But then again, hyperloop for freight might still need some viability analysis because of the constraints it poses on both the technical and business fronts. Mathematician Alon Levy argues that heavy freight that is currently being transported by rail would not be feasible for the hyperloop because the lateral force it generates on curves would overstress the system’s proposed light elevated pylons.
That being said, hyperloop does have a role to play in connecting cities of the future, and should consequently work on freight supply chains. Until then, the world needs to make do with High-Speed Rail (HSR) networks that a lot of Asian and European governments have invested in and find to be economically viable as well.
Cargo Drones for Freight Transport
Drones have been around for quite some time now, with them being widely used in photography, monitoring, and search & rescue operations. But with companies like Amazon and UPS investing heavily on drone fleets for cargo delivery, the idea has taken a new meaning for freight transportation.
Over the last year, Amazon has commenced drone delivery trials in the United Kingdom for its Prime Air feature, through which customers get their items delivered straight to their houses with the help of drones.
Cargo drones open up an entirely new line of work, with companies needing drone operators who are experienced with unmanned flight testing to control the delivery drones. With the technology that is present now, it is far-fetched to think about heavy hauling through drones in the near future, but one can surely anticipate weightless house items to be delivered through such services.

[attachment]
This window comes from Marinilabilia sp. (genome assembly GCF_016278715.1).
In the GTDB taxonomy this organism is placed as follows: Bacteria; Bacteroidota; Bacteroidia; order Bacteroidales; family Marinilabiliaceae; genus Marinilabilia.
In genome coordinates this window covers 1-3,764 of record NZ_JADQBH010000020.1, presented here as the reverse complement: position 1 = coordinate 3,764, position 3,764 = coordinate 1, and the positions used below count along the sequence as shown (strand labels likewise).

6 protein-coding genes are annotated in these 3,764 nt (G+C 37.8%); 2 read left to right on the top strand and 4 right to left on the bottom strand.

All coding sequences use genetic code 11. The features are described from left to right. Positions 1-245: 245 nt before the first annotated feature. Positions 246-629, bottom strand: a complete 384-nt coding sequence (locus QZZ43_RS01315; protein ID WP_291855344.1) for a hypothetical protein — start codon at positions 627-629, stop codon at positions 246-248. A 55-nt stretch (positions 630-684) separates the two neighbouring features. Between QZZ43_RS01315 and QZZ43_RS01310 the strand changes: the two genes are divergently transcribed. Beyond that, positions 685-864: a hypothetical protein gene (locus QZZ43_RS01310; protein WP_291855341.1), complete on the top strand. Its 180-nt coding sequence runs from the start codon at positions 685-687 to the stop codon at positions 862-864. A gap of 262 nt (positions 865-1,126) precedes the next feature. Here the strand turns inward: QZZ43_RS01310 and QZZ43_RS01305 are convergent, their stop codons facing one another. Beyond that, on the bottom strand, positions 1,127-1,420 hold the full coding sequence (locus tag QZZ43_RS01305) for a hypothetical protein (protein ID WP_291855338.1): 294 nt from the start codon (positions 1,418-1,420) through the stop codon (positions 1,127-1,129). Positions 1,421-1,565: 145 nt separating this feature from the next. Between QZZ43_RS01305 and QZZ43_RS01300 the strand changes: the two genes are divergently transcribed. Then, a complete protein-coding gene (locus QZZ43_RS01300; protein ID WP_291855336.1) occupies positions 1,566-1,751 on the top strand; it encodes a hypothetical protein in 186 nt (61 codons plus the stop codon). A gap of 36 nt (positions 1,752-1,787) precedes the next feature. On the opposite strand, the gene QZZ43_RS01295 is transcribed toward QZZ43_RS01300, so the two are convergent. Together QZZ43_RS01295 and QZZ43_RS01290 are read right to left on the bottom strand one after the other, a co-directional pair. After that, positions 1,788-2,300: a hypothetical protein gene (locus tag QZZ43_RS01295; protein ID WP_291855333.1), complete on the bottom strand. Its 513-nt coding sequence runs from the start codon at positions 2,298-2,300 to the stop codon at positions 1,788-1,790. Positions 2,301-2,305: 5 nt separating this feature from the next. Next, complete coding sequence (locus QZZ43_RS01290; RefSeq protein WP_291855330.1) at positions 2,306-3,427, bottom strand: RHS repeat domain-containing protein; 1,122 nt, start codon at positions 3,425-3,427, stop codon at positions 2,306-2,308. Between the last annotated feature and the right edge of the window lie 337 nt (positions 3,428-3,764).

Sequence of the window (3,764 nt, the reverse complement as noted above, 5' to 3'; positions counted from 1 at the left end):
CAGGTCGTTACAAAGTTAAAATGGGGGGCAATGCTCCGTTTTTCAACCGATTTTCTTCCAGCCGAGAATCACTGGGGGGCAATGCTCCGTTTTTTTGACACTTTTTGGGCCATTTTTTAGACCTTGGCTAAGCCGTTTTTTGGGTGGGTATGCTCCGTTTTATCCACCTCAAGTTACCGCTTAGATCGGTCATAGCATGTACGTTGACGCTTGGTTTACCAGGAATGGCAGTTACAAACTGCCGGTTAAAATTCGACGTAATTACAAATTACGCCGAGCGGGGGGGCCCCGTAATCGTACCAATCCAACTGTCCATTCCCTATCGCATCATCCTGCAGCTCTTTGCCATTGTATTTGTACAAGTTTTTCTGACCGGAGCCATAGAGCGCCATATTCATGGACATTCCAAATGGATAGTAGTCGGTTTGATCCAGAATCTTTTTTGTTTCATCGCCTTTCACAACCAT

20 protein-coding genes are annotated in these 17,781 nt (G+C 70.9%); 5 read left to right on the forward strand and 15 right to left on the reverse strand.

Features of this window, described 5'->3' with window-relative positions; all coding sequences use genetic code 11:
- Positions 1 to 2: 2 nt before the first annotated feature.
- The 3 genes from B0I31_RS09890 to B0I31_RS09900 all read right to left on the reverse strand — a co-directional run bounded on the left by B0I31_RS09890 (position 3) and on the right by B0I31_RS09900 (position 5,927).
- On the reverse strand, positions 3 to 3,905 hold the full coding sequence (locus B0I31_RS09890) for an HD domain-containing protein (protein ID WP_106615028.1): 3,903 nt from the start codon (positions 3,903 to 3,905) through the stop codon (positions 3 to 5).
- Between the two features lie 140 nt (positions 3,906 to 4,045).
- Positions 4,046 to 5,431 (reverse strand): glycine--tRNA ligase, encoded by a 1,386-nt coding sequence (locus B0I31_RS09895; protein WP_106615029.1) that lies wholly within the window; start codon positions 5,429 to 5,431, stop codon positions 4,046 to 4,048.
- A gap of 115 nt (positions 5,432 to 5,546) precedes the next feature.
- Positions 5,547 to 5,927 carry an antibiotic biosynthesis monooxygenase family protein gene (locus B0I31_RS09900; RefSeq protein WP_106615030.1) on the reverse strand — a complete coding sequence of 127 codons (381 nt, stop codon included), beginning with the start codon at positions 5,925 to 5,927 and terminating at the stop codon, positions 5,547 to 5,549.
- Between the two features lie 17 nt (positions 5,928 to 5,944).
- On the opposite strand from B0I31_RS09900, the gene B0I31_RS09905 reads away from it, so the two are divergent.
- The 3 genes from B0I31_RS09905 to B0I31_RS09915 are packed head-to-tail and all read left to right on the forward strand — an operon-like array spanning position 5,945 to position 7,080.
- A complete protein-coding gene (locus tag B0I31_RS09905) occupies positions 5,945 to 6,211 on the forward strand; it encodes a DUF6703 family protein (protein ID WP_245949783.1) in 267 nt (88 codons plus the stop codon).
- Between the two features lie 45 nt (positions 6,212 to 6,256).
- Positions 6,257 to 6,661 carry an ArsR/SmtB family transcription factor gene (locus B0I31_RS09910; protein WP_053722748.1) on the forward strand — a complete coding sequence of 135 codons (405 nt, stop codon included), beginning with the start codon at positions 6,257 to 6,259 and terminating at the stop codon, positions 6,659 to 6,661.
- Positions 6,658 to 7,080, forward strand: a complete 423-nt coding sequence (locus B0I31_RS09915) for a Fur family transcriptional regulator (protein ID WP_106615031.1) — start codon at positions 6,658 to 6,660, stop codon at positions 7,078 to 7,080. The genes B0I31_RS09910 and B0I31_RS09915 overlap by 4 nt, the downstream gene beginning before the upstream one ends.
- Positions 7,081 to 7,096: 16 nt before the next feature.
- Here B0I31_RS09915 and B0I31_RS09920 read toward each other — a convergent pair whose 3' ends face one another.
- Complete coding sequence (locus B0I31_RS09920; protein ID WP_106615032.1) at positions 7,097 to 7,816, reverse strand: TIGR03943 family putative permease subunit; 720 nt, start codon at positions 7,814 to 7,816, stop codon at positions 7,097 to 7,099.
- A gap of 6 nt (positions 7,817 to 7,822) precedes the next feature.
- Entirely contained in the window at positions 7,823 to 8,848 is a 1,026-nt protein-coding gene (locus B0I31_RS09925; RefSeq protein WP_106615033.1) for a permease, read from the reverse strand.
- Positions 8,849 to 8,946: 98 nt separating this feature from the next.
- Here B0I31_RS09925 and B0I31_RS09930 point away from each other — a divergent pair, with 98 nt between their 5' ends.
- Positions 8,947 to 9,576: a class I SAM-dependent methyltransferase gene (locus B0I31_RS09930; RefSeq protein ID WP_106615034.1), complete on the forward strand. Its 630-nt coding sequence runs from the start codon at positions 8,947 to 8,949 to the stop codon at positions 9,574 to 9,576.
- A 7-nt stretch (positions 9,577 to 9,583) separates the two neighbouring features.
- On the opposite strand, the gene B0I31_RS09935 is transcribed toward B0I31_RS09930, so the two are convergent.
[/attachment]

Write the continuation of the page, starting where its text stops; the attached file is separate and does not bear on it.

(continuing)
Amazon is extremely motivated by the idea of cargo drones, especially because it shaves off a considerable amount on the delivery times. The e-commerce giant has recently patented a futuristic drone delivery center that resembles a beehive, with drones flying in and out of the landing pads across the facility.
Natilus, an aerospace drone startup working on hauling larger loads through the air, is confident of reducing air freight costs by half to that of a Boeing 747. The drones that the startup develops can work outside of FAA airspace certification, which in essence means that regulations are not an issue, drastically reducing haul rates.
Though the freight industry has been sluggish in adapting to change, it is vital to adopt technology to sustain the exploding growth. With commerce across the U.S. border at an all-time high, it is these technological advancements that can help the industry propel itself to considerable heights in the future.